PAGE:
Mexican politician and general Antonio Lopez de Santa Anna wrote these memoirs during his final exile in Havana in 1872.
Sometimes referred to as “the Napolean of the West,” Santa Anna — who served as president of Mexico in multiple, non-consecutive terms — is infamous for losing control of Texas and the extensive territories of the U.S. Southwest in 1836.
The digital preservation of these historic cultural documents not only benefits Latin American study abroad, but it means that long-since scattered cultural artifacts of Mexico can return home for use the country’s own scholars and researchers.
Find more information on the project and its players here.
An opening reception will take place from 5-7pm on Thursday, September 16 with food and drink provided by El Naranjo. If you would like to attend, please RSVP to email@example.com or call 512-495-4363.
Frente a Frente will be on display through mid-March, 2011, and can be viewed weekdays, Monday through Friday, 9am- 5pm, and Saturday, 1-5pm.
The exhibition highlights materials from an exhaustive and fully documented visual record of architecture of the lowland Maya area that is part of the Library’s collection.
In the late 1950s, University of Oregon architecture professor George Andrews and his wife Geraldine visited the Yucatán for the first time, and for the next forty years they devoted their professional lives to the study and documentation of Maya architecture.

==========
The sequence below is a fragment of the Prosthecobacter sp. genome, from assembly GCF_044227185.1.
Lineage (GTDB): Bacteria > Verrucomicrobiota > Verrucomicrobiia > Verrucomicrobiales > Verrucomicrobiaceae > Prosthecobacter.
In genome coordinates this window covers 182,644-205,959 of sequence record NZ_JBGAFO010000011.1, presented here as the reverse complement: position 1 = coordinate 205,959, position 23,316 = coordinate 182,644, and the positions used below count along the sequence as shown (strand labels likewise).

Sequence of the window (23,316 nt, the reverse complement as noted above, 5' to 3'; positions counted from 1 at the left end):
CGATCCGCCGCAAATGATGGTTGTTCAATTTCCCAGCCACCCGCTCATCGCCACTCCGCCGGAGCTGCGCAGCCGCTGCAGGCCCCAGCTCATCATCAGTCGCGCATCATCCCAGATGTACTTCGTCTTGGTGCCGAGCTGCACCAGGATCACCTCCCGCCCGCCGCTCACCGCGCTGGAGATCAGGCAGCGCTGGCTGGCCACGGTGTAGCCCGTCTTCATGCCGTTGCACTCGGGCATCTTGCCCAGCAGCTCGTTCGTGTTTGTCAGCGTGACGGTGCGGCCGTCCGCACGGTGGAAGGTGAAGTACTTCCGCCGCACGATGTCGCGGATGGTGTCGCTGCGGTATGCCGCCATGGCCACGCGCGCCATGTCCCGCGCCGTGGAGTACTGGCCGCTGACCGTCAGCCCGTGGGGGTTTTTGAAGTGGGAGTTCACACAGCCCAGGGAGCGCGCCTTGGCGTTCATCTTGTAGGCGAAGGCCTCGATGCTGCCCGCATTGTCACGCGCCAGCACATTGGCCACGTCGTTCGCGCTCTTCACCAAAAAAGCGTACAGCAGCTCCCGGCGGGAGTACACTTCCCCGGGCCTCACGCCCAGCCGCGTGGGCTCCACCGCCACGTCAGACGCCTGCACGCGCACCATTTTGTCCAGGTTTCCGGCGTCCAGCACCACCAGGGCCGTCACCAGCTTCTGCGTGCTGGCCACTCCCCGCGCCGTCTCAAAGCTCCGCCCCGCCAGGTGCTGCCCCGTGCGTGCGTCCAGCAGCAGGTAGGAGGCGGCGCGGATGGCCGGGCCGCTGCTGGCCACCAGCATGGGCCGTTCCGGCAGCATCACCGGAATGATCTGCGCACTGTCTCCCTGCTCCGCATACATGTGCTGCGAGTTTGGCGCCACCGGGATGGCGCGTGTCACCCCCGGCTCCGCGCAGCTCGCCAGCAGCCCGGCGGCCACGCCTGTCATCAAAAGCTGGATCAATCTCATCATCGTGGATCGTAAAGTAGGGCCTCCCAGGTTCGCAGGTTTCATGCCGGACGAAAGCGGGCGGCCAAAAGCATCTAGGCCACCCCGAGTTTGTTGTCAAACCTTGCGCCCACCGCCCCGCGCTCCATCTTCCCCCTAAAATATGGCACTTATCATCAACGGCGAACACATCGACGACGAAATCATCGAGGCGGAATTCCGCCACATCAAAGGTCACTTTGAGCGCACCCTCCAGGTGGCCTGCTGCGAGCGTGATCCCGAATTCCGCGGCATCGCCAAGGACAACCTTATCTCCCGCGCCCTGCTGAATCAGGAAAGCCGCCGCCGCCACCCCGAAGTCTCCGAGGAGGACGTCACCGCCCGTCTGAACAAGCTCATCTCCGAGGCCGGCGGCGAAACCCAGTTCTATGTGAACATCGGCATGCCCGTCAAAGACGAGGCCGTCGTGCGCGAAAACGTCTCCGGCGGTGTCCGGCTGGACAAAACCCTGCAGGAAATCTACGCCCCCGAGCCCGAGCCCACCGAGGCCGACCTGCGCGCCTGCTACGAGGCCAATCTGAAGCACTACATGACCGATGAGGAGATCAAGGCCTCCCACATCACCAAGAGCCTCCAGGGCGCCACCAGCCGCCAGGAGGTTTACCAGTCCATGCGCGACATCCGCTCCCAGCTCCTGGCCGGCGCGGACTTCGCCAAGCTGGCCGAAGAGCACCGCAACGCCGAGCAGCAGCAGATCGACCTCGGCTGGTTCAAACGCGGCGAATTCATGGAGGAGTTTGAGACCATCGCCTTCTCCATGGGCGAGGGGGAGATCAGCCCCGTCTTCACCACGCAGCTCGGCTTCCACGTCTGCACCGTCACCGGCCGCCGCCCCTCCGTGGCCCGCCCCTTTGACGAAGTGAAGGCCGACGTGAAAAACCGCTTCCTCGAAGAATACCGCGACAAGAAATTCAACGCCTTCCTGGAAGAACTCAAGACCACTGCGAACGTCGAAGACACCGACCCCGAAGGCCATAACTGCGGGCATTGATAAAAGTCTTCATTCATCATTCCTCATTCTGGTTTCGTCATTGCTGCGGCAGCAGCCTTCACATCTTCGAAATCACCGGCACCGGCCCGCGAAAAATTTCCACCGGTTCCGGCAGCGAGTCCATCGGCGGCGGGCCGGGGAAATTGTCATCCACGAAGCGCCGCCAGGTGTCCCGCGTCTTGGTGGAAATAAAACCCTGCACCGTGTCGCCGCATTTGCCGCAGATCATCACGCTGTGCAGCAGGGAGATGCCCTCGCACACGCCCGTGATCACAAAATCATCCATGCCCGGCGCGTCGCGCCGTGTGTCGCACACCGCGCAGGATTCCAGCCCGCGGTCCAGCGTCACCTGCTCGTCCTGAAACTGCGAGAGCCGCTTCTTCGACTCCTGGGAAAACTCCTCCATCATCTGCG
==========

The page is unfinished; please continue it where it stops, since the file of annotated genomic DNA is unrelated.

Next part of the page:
The couple’s extended research produced a remarkable collection that includes an architectural data bank representing 850 buildings at 240 archaeological sites in the lowland Maya area.
The exhibition captures a small portion of George and Geraldine Andrews’ effort to document and reconstruct the art and architecture of the ancient lowland Maya. Samples from the collection reveal aspects of Andrews’ scholarship, collecting and creative talents by featuring a selection of buildings, monuments, graffiti and the resulting work conducted in the archives.
Meghan Rubenstein, an art history Ph.D. student, assisted Donna Coates and Beth Dodd of the Alexander Architectural Archive in the curation of the Andrews exhibition.
The exhibit will be on display in the Architecture and Planning Library reading room in Battle Hall through September 2010.
For a first hand perspective on the production of the exhibit, head over to the Architecture & Planning Library’s blog, APLHighlights.
In case you weren’t aware, 2010 marks two major anniversaries in the history of Mexico – the bicentennial of Mexican Independence and the centennial of the Revolution – and in recognition of those milestones, a number of events will be taking place around the university and in the Austin community. The Libraries are particularly attuned to the celebrations due to our oversight of the preeminent Benson Latin American Collection, so we’ll be keeping tabs on the goings-on about town. We’ll also be part of the celebration with the launch of the Benson’s exhibition – Frente a Frente: The Mexican People in Independence and Revolution, 1810–1910 – early this summer.